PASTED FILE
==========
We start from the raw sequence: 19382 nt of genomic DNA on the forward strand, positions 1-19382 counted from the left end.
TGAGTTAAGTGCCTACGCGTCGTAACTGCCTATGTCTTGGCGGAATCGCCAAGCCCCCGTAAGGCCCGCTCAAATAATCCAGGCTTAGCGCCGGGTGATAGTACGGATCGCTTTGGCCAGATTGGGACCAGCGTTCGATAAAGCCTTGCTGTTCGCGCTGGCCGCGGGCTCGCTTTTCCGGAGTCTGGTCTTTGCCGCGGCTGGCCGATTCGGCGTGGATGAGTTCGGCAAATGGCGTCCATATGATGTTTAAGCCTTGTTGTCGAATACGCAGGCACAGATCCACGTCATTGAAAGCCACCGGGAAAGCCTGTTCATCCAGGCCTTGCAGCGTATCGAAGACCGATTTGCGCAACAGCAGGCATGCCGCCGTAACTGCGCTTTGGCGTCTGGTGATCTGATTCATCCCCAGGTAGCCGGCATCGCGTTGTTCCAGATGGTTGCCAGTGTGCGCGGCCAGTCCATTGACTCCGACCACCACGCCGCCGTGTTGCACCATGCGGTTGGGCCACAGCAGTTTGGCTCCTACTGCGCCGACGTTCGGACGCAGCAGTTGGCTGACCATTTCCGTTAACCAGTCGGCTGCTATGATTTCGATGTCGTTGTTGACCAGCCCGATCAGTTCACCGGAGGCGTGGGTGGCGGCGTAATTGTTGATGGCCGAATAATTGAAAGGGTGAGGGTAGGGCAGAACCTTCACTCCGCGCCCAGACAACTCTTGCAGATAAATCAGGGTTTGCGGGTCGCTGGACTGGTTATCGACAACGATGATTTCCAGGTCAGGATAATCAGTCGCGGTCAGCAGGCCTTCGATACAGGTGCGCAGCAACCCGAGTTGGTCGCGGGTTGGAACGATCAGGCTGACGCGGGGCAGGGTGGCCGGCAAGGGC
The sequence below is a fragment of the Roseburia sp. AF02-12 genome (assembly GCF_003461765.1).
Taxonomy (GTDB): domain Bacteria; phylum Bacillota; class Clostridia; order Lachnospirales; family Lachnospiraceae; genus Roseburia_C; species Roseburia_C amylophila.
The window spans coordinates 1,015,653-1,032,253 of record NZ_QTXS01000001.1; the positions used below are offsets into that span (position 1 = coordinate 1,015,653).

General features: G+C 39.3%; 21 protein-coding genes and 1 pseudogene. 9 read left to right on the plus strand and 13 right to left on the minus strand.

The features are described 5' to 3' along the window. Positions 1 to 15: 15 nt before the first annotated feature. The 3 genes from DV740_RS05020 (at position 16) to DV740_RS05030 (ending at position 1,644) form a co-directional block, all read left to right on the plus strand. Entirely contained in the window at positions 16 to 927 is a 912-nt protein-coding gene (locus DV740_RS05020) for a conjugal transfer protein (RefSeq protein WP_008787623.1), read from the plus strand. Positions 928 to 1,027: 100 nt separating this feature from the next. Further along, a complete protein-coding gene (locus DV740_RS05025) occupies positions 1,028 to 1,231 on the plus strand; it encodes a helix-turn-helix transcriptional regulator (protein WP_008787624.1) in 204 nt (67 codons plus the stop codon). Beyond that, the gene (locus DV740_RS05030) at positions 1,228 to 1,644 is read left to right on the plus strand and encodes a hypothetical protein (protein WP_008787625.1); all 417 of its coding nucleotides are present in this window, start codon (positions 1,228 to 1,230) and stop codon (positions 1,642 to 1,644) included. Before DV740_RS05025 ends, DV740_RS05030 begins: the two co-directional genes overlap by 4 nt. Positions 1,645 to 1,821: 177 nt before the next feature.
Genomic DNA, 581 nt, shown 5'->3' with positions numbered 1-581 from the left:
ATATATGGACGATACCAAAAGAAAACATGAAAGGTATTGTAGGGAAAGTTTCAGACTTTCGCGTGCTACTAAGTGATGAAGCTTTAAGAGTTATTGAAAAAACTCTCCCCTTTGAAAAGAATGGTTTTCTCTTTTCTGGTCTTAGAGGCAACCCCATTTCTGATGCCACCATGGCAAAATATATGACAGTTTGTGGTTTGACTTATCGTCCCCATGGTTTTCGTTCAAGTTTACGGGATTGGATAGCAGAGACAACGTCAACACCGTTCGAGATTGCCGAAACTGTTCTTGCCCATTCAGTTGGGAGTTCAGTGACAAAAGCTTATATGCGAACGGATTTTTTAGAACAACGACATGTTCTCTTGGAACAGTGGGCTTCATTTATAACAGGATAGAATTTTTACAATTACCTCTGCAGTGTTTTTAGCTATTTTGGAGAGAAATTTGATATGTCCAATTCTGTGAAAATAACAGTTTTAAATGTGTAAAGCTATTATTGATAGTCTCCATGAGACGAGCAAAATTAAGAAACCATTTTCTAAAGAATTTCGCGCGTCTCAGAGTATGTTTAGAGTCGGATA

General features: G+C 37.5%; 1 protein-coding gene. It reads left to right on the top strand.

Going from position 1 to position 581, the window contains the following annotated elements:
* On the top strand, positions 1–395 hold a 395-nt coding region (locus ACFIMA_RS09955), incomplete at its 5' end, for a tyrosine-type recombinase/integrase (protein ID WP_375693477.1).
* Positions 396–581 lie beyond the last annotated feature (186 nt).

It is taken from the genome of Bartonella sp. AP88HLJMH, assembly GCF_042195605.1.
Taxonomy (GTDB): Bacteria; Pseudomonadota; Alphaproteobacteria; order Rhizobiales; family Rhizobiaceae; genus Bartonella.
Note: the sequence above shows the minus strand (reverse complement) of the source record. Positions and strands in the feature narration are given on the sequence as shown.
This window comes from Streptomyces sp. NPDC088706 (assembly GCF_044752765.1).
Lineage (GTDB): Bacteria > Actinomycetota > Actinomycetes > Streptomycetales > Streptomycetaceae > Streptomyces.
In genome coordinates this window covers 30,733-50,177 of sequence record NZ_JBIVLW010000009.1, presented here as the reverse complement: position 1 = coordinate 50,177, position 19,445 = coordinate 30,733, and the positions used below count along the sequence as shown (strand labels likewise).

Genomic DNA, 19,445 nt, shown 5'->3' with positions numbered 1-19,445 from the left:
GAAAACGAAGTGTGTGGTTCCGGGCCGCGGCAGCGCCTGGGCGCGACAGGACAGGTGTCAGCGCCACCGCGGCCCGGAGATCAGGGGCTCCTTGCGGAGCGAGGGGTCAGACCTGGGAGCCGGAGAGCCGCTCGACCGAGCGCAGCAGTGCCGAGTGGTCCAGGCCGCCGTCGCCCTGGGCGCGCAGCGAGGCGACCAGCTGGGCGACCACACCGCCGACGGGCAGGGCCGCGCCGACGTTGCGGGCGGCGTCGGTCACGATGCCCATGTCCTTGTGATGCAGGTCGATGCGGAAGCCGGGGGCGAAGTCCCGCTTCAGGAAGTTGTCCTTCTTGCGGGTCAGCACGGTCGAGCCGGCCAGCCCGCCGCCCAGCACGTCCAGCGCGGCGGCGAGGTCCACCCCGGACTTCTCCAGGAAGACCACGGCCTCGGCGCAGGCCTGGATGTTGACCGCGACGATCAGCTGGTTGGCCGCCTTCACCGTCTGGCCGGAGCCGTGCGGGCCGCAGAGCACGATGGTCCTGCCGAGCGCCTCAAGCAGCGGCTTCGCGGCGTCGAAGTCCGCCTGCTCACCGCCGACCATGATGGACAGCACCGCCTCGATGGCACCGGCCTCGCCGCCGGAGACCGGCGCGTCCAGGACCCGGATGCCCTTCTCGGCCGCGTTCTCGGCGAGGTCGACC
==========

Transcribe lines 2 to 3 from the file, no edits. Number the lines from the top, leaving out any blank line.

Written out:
TGAGTTAAGTGCCTACGCGTCGTAACTGCCTATGTCTTGGCGGAATCGCCAAGCCCCCGTAAGGCCCGCTCAAATAATCCAGGCTTAGCGCCGGGTGATAGTACGGATCGCTTTGGCCAGATTGGGACCAGCGTTCGATAAAGCCTTGCTGTTCGCGCTGGCCGCGGGCTCGCTTTTCCGGAGTCTGGTCTTTGCCGCGGCTGGCCGATTCGGCGTGGATGAGTTCGGCAAATGGCGTCCATATGATGTTTAAGCCTTGTTGTCGAATACGCAGGCACAGATCCACGTCATTGAAAGCCACCGGGAAAGCCTGTTCATCCAGGCCTTGCAGCGTATCGAAGACCGATTTGCGCAACAGCAGGCATGCCGCCGTAACTGCGCTTTGGCGTCTGGTGATCTGATTCATCCCCAGGTAGCCGGCATCGCGTTGTTCCAGATGGTTGCCAGTGTGCGCGGCCAGTCCATTGACTCCGACCACCACGCCGCCGTGTTGCACCATGCGGTTGGGCCACAGCAGTTTGGCTCCTACTGCGCCGACGTTCGGACGCAGCAGTTGGCTGACCATTTCCGTTAACCAGTCGGCTGCTATGATTTCGATGTCGTTGTTGACCAGCCCGATCAGTTCACCGGAGGCGTGGGTGGCGGCGTAATTGTTGATGGCCGAATAATTGAAAGGGTGAGGGTAGGGCAGAACCTTCACTCCGCGCCCAGACAACTCTTGCAGATAAATCAGGGTTTGCGGGTCGCTGGACTGGTTATCGACAACGATGATTTCCAGGTCAGGATAATCAGTCGCGGTCAGCAGGCCTTCGATACAGGTGCGCAGCAACCCGAGTTGGTCGCGGGTTGGAACGATCAGGCTGACGCGGGGCAGGGTGGCCGGCAAGGGC
The sequence below is a fragment of the Roseburia sp. AF02-12 genome (assembly GCF_003461765.1).